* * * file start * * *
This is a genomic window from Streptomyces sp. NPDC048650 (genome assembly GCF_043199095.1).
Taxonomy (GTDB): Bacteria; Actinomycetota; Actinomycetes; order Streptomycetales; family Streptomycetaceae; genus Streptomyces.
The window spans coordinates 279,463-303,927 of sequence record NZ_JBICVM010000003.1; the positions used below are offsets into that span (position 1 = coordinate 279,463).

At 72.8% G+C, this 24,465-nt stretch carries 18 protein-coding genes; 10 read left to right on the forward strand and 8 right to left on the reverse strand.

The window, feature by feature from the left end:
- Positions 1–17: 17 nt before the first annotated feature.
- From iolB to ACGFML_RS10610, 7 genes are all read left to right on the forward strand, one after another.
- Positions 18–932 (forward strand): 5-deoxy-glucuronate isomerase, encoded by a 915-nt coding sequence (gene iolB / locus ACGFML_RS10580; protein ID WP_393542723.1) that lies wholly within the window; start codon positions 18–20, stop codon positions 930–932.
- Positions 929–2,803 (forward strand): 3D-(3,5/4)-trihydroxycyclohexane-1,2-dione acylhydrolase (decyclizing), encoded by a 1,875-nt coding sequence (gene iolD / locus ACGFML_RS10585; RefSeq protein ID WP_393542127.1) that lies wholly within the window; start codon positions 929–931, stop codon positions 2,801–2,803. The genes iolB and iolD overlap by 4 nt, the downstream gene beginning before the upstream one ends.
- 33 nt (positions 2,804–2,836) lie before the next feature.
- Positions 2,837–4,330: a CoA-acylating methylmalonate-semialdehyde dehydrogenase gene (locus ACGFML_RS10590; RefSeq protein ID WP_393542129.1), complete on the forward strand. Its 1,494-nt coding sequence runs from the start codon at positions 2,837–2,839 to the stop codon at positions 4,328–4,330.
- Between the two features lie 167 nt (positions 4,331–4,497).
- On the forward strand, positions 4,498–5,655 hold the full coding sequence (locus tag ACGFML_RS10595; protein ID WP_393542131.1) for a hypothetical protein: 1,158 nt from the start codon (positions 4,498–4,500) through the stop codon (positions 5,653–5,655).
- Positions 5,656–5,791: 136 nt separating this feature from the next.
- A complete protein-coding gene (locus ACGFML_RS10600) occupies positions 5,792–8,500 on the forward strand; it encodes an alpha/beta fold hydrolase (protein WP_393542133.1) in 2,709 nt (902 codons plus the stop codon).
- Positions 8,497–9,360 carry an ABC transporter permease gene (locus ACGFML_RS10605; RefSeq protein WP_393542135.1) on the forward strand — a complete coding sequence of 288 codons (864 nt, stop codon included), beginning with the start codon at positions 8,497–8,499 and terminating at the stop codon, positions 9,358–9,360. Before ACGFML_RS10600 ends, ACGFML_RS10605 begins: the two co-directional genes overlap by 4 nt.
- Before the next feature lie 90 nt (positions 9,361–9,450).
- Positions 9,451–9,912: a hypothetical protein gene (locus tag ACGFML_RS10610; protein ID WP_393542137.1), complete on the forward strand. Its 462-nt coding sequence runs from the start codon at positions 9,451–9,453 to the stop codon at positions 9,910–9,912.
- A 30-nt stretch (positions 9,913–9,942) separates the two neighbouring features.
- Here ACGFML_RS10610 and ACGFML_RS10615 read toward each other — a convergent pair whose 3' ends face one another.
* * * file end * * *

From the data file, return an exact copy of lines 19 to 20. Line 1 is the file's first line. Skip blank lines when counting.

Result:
- A 30-nt stretch (positions 9,913–9,942) separates the two neighbouring features.
- Here ACGFML_RS10610 and ACGFML_RS10615 read toward each other — a convergent pair whose 3' ends face one another.